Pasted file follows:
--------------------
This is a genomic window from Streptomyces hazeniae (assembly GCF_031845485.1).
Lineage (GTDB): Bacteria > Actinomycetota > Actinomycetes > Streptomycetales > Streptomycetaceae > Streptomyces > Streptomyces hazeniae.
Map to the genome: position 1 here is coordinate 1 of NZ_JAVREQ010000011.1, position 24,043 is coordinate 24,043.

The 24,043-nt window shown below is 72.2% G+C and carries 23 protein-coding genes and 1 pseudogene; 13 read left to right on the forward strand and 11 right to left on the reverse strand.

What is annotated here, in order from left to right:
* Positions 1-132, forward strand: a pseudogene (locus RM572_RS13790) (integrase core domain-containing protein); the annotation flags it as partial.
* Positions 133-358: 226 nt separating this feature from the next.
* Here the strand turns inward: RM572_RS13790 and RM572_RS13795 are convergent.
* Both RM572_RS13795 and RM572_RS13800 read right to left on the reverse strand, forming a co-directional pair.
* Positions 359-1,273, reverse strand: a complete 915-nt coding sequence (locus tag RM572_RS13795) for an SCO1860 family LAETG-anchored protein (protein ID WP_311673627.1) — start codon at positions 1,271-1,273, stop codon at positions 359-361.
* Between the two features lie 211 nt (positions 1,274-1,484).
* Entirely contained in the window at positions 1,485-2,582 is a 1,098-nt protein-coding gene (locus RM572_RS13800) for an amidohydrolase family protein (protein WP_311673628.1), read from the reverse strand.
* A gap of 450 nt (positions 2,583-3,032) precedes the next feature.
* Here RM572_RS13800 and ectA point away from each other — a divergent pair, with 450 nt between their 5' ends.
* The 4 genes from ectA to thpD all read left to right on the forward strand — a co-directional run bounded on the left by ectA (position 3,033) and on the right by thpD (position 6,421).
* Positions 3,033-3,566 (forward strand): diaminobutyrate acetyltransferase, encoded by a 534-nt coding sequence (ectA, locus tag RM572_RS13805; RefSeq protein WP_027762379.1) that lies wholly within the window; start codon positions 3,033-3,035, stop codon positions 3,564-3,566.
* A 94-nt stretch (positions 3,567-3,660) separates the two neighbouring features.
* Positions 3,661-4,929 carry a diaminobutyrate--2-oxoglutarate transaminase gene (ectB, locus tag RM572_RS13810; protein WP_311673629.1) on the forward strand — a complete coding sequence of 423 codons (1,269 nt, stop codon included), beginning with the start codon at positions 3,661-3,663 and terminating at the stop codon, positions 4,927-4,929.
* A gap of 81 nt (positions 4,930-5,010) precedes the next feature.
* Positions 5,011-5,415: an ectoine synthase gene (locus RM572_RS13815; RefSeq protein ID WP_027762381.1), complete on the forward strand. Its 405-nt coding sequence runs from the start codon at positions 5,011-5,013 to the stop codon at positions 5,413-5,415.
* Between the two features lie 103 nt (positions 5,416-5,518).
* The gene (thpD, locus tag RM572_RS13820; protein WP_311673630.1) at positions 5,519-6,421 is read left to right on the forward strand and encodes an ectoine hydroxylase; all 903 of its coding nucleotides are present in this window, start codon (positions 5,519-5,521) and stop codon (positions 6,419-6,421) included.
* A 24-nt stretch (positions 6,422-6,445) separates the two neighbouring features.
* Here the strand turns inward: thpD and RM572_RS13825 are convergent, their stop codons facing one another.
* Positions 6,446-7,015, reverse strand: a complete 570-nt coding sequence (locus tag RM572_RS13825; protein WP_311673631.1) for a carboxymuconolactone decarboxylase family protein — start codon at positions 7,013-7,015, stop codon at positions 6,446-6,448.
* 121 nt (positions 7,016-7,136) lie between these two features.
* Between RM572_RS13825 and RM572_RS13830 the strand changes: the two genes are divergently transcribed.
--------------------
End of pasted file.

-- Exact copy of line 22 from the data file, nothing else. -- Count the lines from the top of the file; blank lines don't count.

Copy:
* The gene (thpD, locus tag RM572_RS13820; protein WP_311673630.1) at positions 5,519-6,421 is read left to right on the forward strand and encodes an ectoine hydroxylase; all 903 of its coding nucleotides are present in this window, start codon (positions 5,519-5,521) and stop codon (positions 6,419-6,421) included.